The observation of the futility of life if we only see it under the sun, must lead us to the question whether there is also something above the sun. In other words: in the above-mentioned he addressed us about the present life in itself, but now he is going to consider the present life as a preparation for the life after this life.
Before he arrives there, he first wants to share a number of observations with us, which we can accept as certainty in this life and which we can also enjoy to a certain extent. Therefore, from Ecclesiastes 11:7 he will speak about the certainty of growing up and becoming older.
“Light” and “to see the sun” are characterizing life here (Ecclesiastes 11:7; cf. Job 3:16; Job 3:20; Psalms 49:19). Living in the light is not just living, but living with joy, the opposite of life in bitterness. Life is “pleasant”. ‘Pleasant’ indicates that life is tasted and enjoyed with enthusiasm and enjoyed as honey is tasted and enjoyed.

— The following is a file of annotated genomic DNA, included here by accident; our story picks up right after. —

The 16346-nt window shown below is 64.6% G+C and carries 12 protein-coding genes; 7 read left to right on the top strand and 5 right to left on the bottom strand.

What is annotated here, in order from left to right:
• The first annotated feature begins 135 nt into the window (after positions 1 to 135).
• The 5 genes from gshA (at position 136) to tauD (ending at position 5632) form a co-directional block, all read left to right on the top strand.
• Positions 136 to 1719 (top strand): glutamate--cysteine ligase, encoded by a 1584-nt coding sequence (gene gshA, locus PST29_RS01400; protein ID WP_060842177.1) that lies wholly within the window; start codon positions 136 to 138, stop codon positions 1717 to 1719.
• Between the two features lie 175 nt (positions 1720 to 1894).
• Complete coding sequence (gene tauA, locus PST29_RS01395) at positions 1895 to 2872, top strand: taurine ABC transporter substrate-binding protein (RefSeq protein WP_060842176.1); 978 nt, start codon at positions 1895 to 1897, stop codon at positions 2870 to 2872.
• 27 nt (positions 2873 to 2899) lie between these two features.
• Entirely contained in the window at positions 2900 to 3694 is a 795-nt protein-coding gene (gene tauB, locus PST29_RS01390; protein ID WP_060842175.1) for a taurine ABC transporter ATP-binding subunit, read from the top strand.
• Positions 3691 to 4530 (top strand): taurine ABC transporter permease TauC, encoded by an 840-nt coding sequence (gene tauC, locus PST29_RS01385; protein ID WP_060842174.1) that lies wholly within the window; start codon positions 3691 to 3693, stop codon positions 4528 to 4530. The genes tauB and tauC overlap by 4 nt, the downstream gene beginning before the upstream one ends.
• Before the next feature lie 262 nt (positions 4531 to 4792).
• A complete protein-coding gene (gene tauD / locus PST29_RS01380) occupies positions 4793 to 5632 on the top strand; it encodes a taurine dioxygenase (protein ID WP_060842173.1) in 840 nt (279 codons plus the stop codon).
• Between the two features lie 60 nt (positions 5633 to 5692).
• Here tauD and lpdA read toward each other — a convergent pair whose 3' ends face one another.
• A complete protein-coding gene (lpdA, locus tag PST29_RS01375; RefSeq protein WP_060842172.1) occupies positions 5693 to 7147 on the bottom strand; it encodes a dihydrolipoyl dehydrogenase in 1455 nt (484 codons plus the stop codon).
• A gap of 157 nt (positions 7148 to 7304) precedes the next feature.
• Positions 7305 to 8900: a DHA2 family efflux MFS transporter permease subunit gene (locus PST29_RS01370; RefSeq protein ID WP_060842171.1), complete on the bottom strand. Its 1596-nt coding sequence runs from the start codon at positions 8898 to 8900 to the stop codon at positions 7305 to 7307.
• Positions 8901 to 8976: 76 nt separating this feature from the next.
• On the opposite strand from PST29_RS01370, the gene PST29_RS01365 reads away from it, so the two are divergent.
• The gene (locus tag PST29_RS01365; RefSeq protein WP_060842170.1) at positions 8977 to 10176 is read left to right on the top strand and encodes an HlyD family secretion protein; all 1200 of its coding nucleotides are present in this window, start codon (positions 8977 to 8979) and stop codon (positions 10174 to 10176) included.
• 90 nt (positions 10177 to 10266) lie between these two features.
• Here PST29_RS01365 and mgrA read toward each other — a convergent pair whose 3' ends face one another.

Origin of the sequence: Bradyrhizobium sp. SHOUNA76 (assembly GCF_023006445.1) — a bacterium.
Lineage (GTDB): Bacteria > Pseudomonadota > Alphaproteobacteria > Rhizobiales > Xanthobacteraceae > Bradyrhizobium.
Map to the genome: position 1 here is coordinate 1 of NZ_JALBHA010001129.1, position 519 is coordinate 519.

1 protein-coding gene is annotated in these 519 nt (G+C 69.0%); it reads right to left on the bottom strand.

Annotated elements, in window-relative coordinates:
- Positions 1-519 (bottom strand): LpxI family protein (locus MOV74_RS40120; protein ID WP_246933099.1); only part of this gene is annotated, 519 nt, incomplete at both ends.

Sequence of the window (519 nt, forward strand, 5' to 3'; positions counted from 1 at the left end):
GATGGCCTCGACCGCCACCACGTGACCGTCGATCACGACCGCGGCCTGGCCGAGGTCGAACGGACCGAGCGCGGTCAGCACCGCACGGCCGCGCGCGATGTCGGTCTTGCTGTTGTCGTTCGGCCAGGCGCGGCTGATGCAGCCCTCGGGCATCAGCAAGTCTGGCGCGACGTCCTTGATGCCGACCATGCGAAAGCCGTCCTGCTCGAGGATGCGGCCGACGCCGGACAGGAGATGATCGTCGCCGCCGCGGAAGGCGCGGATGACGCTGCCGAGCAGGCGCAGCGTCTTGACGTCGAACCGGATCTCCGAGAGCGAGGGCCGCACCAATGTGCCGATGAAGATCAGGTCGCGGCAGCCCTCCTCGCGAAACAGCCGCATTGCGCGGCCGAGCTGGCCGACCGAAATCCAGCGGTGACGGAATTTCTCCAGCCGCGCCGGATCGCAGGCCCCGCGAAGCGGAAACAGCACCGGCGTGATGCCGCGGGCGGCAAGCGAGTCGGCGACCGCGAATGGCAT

We should be glad about it if we are given a long life, “many years” (Ecclesiastes 11:8). We are allowed to rejoice in the joy of life as intense as possible, “all” those years. Certainly at the beginning, when we are young, life is pleasant. It is a time in our life that there is much enjoyment of life and energy, so that all things seem possible and the sun is shining all the time (Ecclesiastes 11:7; cf. Ecclesiastes 12:2).
Nevertheless, we must also pay attention to the inevitable limitations associated with old age (Ecclesiastes 11:8).The Preacher describes those days as “the days of darkness”, of absence of the sun. It is not that he mitigates the joy of seeing the light and the good, but he puts it in the right perspective. He will describe the limitations of old age in the next chapter in visual language. The life of the older human being is like the sun that we see going down in the direction of the evening, then finally disappears, through which the night falls.